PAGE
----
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Author: Kate Follington

Author: Tsari Anderson

Coordinator Koorie Records Unit and Provenance Editor

William Thomas, Protector (1839 - 1849)

 On his first morning camped with the Bunurong tribe,  in July 1839, William Thomas (Aboriginal Protector from 1839 - 1849) noted in his journal that while reading his morning Psalms the admired Aboriginal hunter Poleorong (known as Billy Lonsdale) poked his head through Thomas’ tent. Poleorong insisted on sharing his bread, tea and sugar with the new protector, and had built Thomas a fire the night before.

Despite disease rapidly decimating the Aboriginal people living around Port Phillip Bay in the 1830s, Thomas decided to set up camp with the local tribes he was employed to protect.

William Thomas was brought from England to be employed as one of four assistant protectors of Aborigines for the Port Phillip District of Australia, from April 1839 until 1949. Thomas kept detailed diaries of his expeditions of the area, observations of camp life, the death of Aboriginal people by massacre and disease.

hand drawn map of a coast

Thomas' hand drawn map of Western Port District of Port Phillip Bay 1830s - Click to enlarge

 

Capturing Memory

One of the tasks of the assistant protectors was to gather information about the customs and languages of the Aboriginal people of the Port Phillip District. The result were some government records of Aboriginal languages and geography, including this map of the Westernport District made by Thomas in 1841, no doubt informed by the time he spent living with Aboriginal communities. The map is a record of his understanding of the original place names, geographical features and land use of the area, including his record for the Aboriginal name for Port Phillip, more commonly known as Nerm or Neerim.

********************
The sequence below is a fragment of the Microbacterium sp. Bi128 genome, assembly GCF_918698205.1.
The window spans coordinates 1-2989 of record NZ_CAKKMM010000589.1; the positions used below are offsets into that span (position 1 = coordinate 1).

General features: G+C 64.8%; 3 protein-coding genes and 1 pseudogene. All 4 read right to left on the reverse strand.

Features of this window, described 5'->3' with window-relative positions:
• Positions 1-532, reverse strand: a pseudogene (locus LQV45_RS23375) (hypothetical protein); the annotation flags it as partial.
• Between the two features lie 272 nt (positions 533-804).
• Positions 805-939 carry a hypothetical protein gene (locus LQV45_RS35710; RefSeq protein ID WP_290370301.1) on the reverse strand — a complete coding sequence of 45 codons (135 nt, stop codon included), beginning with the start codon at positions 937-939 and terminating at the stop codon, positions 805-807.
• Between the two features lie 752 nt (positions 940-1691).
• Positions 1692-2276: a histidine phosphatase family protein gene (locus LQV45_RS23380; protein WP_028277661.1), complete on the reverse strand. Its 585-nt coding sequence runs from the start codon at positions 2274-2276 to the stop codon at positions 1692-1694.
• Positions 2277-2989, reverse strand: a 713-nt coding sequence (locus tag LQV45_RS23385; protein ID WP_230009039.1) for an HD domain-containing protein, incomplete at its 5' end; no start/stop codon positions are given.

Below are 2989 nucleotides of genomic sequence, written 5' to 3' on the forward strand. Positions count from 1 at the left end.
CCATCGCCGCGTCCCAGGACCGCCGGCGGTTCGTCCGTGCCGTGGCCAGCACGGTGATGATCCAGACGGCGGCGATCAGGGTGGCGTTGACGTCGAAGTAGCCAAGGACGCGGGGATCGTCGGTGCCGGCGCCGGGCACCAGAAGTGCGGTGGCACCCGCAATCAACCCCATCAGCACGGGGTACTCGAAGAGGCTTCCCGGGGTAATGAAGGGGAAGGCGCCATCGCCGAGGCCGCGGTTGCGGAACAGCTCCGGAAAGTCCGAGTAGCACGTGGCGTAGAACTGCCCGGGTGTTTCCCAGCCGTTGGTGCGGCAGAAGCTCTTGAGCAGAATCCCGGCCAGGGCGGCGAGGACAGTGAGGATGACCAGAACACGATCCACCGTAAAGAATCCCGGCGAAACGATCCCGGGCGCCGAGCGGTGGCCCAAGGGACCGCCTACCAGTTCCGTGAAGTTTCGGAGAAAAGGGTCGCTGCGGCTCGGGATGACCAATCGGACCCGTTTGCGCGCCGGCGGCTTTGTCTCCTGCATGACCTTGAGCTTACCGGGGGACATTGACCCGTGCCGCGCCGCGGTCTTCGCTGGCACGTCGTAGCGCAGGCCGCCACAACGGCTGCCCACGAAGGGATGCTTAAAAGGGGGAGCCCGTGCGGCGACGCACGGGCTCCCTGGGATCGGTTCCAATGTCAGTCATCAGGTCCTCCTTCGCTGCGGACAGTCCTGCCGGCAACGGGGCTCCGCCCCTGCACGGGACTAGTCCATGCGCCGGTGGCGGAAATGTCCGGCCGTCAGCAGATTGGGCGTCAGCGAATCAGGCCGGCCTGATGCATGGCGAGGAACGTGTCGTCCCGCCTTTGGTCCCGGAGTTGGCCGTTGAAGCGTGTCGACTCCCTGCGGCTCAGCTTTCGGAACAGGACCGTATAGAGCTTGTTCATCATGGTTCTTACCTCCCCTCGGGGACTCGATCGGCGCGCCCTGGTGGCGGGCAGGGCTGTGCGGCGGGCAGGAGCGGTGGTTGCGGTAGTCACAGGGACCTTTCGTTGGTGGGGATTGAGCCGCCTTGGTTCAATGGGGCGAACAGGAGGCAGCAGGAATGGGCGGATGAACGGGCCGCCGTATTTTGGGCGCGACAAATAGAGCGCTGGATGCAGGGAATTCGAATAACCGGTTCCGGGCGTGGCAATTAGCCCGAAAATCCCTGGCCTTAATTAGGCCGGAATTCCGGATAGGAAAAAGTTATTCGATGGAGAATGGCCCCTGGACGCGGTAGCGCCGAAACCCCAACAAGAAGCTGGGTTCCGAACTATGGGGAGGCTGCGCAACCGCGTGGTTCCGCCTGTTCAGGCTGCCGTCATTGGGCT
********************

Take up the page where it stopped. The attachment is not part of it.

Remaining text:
Short-Lived

 The protectorate was short-lived. The huge social and economic changes brought about by the gold rush coincided with a lack of policy for Aboriginal people. The consequences were dramatic with only 2,000 Aboriginal people remaining by the 1850s. Records and reports from this period are held at the Public Record Office of Victoria. Its main holdings are records created by the office of Chief Protector of Aborigines, Agency number VA512 (1838-1849) and Guardian of Aborigines (1850-1860) Agency number VA 513.  

Rare Records on Display

This record is currently on display at the Victorian Archives Centre Gallery until 31 July 2014, as part of the exhibition walata tyamateetj: Carry Knowledge exhibition.

Records

Image: A map of Westernport District made by William Thomas, Assistant Protector of Aborigines, in 1841. The map identifies both Aboriginal and European names.
Citation: Public Record Office Victoria, PROV VPRS 6760/PO, Unit 1, Item 1

Written by Kate Follington, Contributions by Tsari Anderson. Diary, William Thomas, Thomas Abstract for July 1839, CY 2604, item 2, frame 59, Mitchell Library.